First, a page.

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Evening star. [volume] (Washington, D.C.) 1854-1972, July 01, 1954, Image 72

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Women's Open Starts
With Louise Suggs
Favoring Amateurs
By Associated Press
PEABODY, Mass., July I.
The Women’s National Open
golf championship got under way
at Salem Country Club today
with a prediction by Louise
Suggs that the amateurs had as
good a chance to win the event
as the professionals.
Miss Suggs, leading money
winner among the play-for-pay
girls so far this year, based her
statement on the length of the,
6,393-yard, tree-lined course on
which the 72-hole three-day
medal tourney is being held. Par
is 36-36—72.
“There are a lot of long-dis
tance hitters among the ama
teurs this year like Joyce Ziske,
Mickey Wright and Pat Lesser
and that’s what this course re
quires,” says Louise.
“It’s a long course with plenty
of sloping terrain that requires
deep, high arching drives,” she
adds.
And its generally agreed that
Theodora (Pippy) Rooney, a
local girl, drives the ball as hard
and far as any of the 21 profes
sionals and 32 amateurs in the
field.
Still, no amateur has ever won
the event in its eight-year his
tory and the five previous win
ners still hold the key to the
Open. Babe Zaharias, Miss Suggs
and Betsy Rawls, the defending
champion, have won twice each
w£ile Patty Berg and Betty
Jameson have scored single vic
tories.
Record 40 Stations
Slated to Televise
Redskins' Games
More than 40 stations will
carry the Redskins’ football
games next season, largest tele
vision network ever to carry a
pro team through the season.
The American Broadcasting
Co. will televise the games.
WMAL-TV, as in the past, will
show all the Redskins’, away
games but the home games will
be blacked out.
Two pre-season exhibition
games also have been lined up
and the opening exhibition from
Los Angeles is a definite possibil
ity.
The Redskins’ television plans
were discussed on a show last
night on WMAL-TV.
It also was announced that Bill
Malone will do the color com
mentary on the televised games.
Jim Gibbons is replacing Mel
Allen as the play-by-play an
nouncer on both television and
radio.
Dempsey Second
In Star Camp Fund
Hole-in-One Event
Warren Dempsey, president of
the East Potomac Golf Club, yes
terday moved into second place
in the hole-in-one tournament
for the benefit of The Star’s
Summer Camp Fund.
Dempsey placed a shot 4%
inches from the cup on the 65-
yard hole on the East Potomac
driving range to move Keith
Kallio back to third and also to
pick up a daily prize.
The hole-in-one made by John
Grimm last Saturday is the only
ace to date, and is in line for the
grand prize of a new set of clubs.
The contest, being conducted
by Layne Leoffler, Jerry Long
and their committee, is open
from 9 a.m. until 11 p.m. daily
through Monday. The S. G.
Leoffler Co. is donating SI,OOO in
prizes. The fee is three shots for
50 cents.
Senators
(Continued From Page C-l.)
third, when Gus Zernial slammed
a two-run double and Wilson
belted a two-run homer over
the left-field roof.
The Senators picked up a run
off Marion Fricano in the fourth |
when Johnny Pesky singled and '
Jim Busby tripled, but the A’s
made it 5-1 in the same inning |
when Lou Limmer doubled, stole j
third and scored on Catcher Ed
Fitzgerald’s wild throw(.
Tom Umphlett’s single, Fitz-
Gerald’s double and Bunky
Stewart’s grounder gave the
Senators a run in the fifth, and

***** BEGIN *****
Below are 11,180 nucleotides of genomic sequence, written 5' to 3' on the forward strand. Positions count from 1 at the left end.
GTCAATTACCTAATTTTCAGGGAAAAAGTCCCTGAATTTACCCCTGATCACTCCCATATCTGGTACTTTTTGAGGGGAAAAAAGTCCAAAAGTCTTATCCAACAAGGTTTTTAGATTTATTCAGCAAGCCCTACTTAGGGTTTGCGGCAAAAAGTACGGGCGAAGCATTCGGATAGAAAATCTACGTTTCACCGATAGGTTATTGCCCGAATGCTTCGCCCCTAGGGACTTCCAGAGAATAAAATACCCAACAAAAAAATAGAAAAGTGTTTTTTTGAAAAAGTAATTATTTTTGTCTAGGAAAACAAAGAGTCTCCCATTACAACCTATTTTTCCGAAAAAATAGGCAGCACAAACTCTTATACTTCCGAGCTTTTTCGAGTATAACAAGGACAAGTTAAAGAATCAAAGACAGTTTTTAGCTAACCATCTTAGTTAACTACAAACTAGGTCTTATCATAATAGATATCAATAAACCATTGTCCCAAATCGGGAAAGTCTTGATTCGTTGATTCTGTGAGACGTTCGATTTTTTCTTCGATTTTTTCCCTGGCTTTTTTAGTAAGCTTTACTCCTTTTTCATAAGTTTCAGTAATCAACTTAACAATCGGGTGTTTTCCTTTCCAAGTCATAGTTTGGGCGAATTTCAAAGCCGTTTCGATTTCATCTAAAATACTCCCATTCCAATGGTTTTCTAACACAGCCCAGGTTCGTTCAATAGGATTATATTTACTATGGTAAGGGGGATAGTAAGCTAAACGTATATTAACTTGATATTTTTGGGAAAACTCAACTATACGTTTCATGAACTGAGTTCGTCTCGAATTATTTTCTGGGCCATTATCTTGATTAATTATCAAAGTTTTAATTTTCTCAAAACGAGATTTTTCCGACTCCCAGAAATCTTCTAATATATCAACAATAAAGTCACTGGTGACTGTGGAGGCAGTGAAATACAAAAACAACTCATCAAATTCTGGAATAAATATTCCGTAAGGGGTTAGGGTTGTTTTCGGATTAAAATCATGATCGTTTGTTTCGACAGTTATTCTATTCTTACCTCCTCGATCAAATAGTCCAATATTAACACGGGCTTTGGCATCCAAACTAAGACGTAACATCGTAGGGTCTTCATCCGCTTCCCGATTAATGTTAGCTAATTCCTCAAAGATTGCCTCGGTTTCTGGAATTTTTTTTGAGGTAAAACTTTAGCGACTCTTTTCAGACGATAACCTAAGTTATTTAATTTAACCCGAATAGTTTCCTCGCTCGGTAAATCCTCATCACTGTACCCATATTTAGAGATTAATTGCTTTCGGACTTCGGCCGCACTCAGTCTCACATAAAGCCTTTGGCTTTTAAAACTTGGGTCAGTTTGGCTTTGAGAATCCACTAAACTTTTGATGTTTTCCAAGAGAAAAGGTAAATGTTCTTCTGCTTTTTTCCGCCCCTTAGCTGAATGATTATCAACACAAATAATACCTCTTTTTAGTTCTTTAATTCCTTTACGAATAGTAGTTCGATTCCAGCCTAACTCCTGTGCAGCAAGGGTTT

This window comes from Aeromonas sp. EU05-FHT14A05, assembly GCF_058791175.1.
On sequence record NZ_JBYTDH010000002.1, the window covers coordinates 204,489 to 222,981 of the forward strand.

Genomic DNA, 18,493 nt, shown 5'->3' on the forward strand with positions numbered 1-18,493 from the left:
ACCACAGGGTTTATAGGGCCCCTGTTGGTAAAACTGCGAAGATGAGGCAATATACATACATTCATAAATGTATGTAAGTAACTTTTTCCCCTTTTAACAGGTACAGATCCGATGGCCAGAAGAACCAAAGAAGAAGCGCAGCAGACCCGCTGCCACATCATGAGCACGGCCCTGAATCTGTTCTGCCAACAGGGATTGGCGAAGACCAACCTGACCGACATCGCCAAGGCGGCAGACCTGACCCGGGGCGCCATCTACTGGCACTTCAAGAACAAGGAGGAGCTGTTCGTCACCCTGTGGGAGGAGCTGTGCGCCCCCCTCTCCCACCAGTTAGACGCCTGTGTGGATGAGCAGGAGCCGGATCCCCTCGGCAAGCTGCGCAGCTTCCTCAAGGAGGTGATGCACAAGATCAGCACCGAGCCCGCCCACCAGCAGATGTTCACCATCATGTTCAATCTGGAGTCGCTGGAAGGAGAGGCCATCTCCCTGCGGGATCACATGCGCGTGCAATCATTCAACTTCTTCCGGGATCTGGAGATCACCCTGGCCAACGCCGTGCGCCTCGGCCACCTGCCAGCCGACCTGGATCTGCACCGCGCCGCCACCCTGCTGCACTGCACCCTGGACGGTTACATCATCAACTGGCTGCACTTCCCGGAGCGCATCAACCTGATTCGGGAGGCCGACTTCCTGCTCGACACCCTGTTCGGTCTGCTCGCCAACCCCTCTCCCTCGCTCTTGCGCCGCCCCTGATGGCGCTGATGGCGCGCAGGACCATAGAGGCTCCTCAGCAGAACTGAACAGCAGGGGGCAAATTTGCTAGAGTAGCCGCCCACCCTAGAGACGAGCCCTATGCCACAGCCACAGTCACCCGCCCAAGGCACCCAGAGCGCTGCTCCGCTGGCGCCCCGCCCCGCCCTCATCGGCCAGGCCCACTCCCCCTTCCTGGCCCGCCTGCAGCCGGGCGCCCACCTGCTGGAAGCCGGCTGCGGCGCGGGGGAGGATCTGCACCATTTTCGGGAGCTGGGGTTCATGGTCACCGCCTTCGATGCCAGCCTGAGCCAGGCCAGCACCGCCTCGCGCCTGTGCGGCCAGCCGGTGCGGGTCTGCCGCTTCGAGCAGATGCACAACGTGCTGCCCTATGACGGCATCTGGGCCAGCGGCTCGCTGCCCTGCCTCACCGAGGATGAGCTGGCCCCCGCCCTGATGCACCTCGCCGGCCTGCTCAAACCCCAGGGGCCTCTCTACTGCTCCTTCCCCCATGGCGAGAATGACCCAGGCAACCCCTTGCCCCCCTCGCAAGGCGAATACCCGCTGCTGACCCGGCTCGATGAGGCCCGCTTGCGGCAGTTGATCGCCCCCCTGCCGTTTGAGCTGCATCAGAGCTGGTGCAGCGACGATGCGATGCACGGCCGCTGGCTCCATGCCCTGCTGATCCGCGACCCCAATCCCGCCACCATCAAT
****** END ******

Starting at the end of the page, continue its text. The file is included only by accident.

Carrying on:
they grabbed a 6-5 lead in the
seventh when they chased Fri
cano.
Fitz Gerald launched the up-1
rising with a single and Pinch- j
hitter Clyde Vollmer doubled to
score him. Eddie Yost's single
shifted Vollmer to third and |
after Pesky popped out, Mickey |
Vernon brought Clyde across j!
with a single to right off ex- ,
Senator Sonny Dixon, who
emerged the winner.
Tom Wright singled to left,
Vernon halting at second, Busby ,
forced Wright, but when Joe De- i
maestri threw wild past first
base, Vernon scored to put the
Senators in front. ]
That margin evaporated im- }
mediately as the Athletics
clipped Chuck Stobbs for two i
runs in the seventh on singles
by Zernial and Wilson, a Busby
fumble which permitted both to
advance. DeMaestri’s sacrifice
fly and Bill Shantz’s single.
The Senators tied the game in
the eighth on Umphlett’s single, i
a sacrifice and a hit by Yost. ,
/7, ■e Night Bathing
Bay
Every Night *Til 11 P.M.—llluminated Beach
Rout* From Wtuhington: Banning Rood NX. to Eoot Capitol
St root, loft on Eaot Capitol Stroot, right am Control Avonmo
(Routo 214), follow for 24 milot diroot to Booorloy Booth.
yj!, >./ ' Her ... aH - ffiPNv
W I
8 -fWBWB' S'*?.'
HR m Asa- J9L
■ KI I: mm yjß
r> J| isßik.
Ijl wL A
DYKES PUTS DYKES DOWN—A hard right by Bobby Dykes that missed Holly Mims had
enough force to put the. Texan on all fours in the first round of last night’s middleweight bout
at Uline Arena. Bobby might just as well have stayed there so far as most of the fans were
concerned, for it was one of the few punches he threw all night. The bout ended in an unsat
isfactory draw. -Star staflr Photo .
Fight
(Continued From Page C-l.)
fair. Certainly, there will be no
demand for a rematch, and any
post-mortems today are in re
gard to the decision, not the
fight. Dykes spent his time
pushing, clinching and holding
onto the ropes. He’s a tall, awk
ward fighter, who retreats with
his left stuck out.
Mims got hit with that left
plenty because he made what
fight there was, always going
forward and trying to get inside.
He’d catch that left, whack
Dykes a time or two, and Dykes
would clinch and two-step Mims
back to the ropes and lean on.
That went on all night, and the
customers got tired of it and ex
pressed themselves accordingly.
Mims Had to Lead.
Dykes was smarter than Mims
in that he let Mims do the lead
ing. But if Mims didn’t lead,
j there would have been no fight
at all—just two men standing
there and glaring at each other.
Although no artistic success,
the fight did all right financially.
Promoted by Goldie Ahearn for
the benefit of the building funds
of the Sts. Constantine and
! Helen and St. Sophia Greek
| Orthodox Churches, it drew 2,601
S customers, best in Washington